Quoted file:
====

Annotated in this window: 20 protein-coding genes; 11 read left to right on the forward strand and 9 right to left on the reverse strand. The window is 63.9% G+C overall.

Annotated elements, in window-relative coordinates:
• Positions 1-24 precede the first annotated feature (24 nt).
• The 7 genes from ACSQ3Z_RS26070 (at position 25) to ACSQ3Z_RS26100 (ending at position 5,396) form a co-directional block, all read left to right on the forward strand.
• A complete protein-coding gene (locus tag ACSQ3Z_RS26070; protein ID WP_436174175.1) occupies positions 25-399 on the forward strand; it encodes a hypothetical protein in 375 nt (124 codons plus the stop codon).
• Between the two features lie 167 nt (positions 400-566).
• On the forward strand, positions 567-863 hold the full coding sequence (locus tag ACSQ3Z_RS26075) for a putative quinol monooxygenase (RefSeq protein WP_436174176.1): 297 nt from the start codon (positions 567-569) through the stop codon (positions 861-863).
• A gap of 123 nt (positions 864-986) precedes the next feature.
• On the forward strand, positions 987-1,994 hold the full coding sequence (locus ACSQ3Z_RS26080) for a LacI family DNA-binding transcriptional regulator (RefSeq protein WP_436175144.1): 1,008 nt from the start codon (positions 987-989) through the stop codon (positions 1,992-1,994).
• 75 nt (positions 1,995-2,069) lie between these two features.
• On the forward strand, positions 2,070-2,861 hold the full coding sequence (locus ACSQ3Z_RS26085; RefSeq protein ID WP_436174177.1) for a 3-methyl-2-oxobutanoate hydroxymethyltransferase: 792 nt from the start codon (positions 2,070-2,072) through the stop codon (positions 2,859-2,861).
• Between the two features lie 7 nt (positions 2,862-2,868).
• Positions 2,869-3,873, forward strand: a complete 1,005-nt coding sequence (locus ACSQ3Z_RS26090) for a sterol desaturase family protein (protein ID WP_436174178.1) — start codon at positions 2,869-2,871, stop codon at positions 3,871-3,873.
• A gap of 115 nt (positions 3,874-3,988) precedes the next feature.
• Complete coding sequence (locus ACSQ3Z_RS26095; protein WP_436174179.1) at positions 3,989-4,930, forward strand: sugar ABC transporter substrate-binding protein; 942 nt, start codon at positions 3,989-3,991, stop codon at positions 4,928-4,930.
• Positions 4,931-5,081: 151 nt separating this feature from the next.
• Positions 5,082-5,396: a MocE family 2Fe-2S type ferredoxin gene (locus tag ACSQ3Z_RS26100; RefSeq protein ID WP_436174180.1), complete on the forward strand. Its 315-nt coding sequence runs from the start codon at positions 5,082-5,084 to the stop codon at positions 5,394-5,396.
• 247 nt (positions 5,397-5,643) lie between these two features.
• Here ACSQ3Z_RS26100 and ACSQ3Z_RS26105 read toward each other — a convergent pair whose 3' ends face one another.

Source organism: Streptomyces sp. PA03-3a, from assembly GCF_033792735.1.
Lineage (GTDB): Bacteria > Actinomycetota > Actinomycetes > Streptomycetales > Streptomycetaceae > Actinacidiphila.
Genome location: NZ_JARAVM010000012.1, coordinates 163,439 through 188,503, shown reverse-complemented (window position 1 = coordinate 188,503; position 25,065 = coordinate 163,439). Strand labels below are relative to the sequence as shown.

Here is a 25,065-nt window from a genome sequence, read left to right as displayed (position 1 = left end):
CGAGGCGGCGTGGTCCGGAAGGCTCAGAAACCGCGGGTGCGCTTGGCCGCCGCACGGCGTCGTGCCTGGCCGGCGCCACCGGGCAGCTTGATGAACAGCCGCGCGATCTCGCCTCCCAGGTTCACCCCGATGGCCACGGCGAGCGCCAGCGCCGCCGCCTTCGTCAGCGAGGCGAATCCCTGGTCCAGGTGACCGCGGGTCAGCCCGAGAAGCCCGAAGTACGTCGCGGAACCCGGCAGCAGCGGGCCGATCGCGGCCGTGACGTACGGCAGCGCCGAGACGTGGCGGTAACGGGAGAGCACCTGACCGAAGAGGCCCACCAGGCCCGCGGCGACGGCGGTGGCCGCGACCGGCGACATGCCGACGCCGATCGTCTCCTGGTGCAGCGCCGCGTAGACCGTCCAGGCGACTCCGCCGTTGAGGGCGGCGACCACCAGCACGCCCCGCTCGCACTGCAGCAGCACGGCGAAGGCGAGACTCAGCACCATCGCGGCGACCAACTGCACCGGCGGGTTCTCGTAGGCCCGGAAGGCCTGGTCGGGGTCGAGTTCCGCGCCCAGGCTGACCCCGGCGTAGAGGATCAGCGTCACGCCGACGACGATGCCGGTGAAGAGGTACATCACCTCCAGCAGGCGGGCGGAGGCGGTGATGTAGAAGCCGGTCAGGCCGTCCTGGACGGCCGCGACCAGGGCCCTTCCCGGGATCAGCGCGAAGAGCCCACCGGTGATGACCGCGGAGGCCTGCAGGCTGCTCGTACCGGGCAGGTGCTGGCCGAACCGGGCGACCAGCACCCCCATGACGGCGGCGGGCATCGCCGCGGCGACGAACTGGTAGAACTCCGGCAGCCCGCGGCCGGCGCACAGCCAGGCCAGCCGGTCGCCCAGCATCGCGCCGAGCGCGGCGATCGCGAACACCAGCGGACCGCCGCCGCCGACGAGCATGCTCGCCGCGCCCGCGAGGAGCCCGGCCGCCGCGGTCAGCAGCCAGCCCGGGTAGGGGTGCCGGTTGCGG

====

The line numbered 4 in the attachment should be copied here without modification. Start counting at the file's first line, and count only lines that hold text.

• The 7 genes from ACSQ3Z_RS26070 (at position 25) to ACSQ3Z_RS26100 (ending at position 5,396) form a co-directional block, all read left to right on the forward strand.